Fit or Thin?

If being obese has made us ill, then it seems that becoming thin will make us fit. Or will it?

Obesity is a hot topic these days. As a nation we have never been more overweight. Thirty percent of Michigan’s adult population is obese. There is strong data linking obesity to heart disease, diabetes, asthma and early death. Reducing obesity has become a major health directive in the United States as a way to cut health care costs, reduce chronic disease, prevent early death and improve overall quality of life for the American citizen. If being obese has made us ill, then it seems that becoming thin will make us fit. Or will it?

Thin is a body shape, not necessarily a measure of health. Fitness is measured in many ways, with body size and shape as only one component. The President’s Council on Physical Fitness defines health-related physical fitness as those components that have a relationship with good health. This includes all of the following:

  • body composition (usually this is a measure of waist circumference and BMI, not just weight)
  • cardiovascular fitness
  • flexibility
  • muscular endurance
  • strength

Body shape alone is not a predictor of health. Are you physically fit? Assess your own fitness rather than simply judging your body shape using this tool from Mayo Clinic. Measure four key areas of physical fitness - aerobic fitness, muscular fitness, flexibility and body composition to get the big picture. The message here is that you need to do more than move the scale to be physically fit. A thin person who has little aerobic fitness or flexibility may not be as healthy as their body shape might lead you to believe.

Decrease your risks of disease by improving the metabolic markers that are known to affect cardiovascular disease and diabetes (LDL cholesterol, blood pressure, HDL cholesterol and insulin resistance). Eating more fruits and vegetables and whole grains and having 30 minutes or more of daily physical activity can improve many of these markers in as little as six weeks and with as few as five to ten pounds of weight loss!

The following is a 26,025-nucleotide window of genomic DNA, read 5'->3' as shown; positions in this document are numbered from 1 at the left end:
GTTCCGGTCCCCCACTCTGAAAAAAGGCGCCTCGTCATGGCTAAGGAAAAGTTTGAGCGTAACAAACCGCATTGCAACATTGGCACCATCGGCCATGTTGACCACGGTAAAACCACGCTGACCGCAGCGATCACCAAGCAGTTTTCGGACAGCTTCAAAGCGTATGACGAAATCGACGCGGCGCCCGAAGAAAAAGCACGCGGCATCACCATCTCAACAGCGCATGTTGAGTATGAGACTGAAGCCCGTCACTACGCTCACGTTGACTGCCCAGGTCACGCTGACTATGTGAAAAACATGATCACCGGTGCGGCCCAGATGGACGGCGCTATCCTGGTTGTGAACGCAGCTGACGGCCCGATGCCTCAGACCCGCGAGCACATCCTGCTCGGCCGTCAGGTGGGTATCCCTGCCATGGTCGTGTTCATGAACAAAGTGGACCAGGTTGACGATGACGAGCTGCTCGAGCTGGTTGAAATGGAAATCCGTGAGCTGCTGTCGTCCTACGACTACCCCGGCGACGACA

What if you believe that you need to lose a lot more than five to ten pounds? Can bigger people be healthy or fit? The answer is possibly. Health at Any Size is a movement that believes that obese individuals can adopt behaviors, especially around adding physically activity as a part of everyday life, which can improve health. The Weight Control Information Network has some great resources to help larger individuals become more active and healthier while at or near their current weight.

So don’t let weight loss paralyze your efforts to be healthier. Focus on behavior, instead of weight. Avoid tobacco, avoid excess alcohol use, eat more fruits, vegetables and whole grains and move more. It’s great to know that these four things can improve your chances of a healthier, longer life regardless of current age or weight. Think of it as a walk and a carrot – you can do that!

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